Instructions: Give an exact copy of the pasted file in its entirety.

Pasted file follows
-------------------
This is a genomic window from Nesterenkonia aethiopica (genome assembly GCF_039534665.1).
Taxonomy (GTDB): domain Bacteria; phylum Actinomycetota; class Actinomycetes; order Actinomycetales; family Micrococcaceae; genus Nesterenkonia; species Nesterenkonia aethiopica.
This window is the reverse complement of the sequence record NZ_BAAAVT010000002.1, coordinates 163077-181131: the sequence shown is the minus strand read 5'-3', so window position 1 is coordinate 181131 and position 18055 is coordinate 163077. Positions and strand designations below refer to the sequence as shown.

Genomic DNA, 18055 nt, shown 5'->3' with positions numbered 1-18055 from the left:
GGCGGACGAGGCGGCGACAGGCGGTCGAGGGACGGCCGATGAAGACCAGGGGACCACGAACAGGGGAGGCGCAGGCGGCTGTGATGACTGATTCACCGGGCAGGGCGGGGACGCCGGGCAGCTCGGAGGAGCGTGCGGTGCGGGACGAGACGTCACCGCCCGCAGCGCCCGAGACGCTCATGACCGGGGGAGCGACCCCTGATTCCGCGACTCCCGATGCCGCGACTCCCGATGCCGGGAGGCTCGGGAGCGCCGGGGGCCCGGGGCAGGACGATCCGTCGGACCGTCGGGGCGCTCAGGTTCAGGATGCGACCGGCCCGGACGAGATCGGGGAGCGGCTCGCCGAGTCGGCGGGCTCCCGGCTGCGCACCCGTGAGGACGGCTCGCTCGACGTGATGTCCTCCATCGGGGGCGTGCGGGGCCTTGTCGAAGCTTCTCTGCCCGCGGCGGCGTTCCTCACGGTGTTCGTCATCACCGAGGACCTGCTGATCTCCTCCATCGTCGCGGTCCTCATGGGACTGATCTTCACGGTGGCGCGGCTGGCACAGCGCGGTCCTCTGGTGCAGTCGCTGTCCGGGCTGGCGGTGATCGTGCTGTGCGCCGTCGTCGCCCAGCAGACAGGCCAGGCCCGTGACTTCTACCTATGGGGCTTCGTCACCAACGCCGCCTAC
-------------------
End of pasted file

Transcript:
This is a genomic window from Nesterenkonia aethiopica (genome assembly GCF_039534665.1).
Taxonomy (GTDB): domain Bacteria; phylum Actinomycetota; class Actinomycetes; order Actinomycetales; family Micrococcaceae; genus Nesterenkonia; species Nesterenkonia aethiopica.
This window is the reverse complement of the sequence record NZ_BAAAVT010000002.1, coordinates 163077-181131: the sequence shown is the minus strand read 5'-3', so window position 1 is coordinate 181131 and position 18055 is coordinate 163077. Positions and strand designations below refer to the sequence as shown.

Genomic DNA, 18055 nt, shown 5'->3' with positions numbered 1-18055 from the left:
GGCGGACGAGGCGGCGACAGGCGGTCGAGGGACGGCCGATGAAGACCAGGGGACCACGAACAGGGGAGGCGCAGGCGGCTGTGATGACTGATTCACCGGGCAGGGCGGGGACGCCGGGCAGCTCGGAGGAGCGTGCGGTGCGGGACGAGACGTCACCGCCCGCAGCGCCCGAGACGCTCATGACCGGGGGAGCGACCCCTGATTCCGCGACTCCCGATGCCGCGACTCCCGATGCCGGGAGGCTCGGGAGCGCCGGGGGCCCGGGGCAGGACGATCCGTCGGACCGTCGGGGCGCTCAGGTTCAGGATGCGACCGGCCCGGACGAGATCGGGGAGCGGCTCGCCGAGTCGGCGGGCTCCCGGCTGCGCACCCGTGAGGACGGCTCGCTCGACGTGATGTCCTCCATCGGGGGCGTGCGGGGCCTTGTCGAAGCTTCTCTGCCCGCGGCGGCGTTCCTCACGGTGTTCGTCATCACCGAGGACCTGCTGATCTCCTCCATCGTCGCGGTCCTCATGGGACTGATCTTCACGGTGGCGCGGCTGGCACAGCGCGGTCCTCTGGTGCAGTCGCTGTCCGGGCTGGCGGTGATCGTGCTGTGCGCCGTCGTCGCCCAGCAGACAGGCCAGGCCCGTGACTTCTACCTATGGGGCTTCGTCACCAACGCCGCCTAC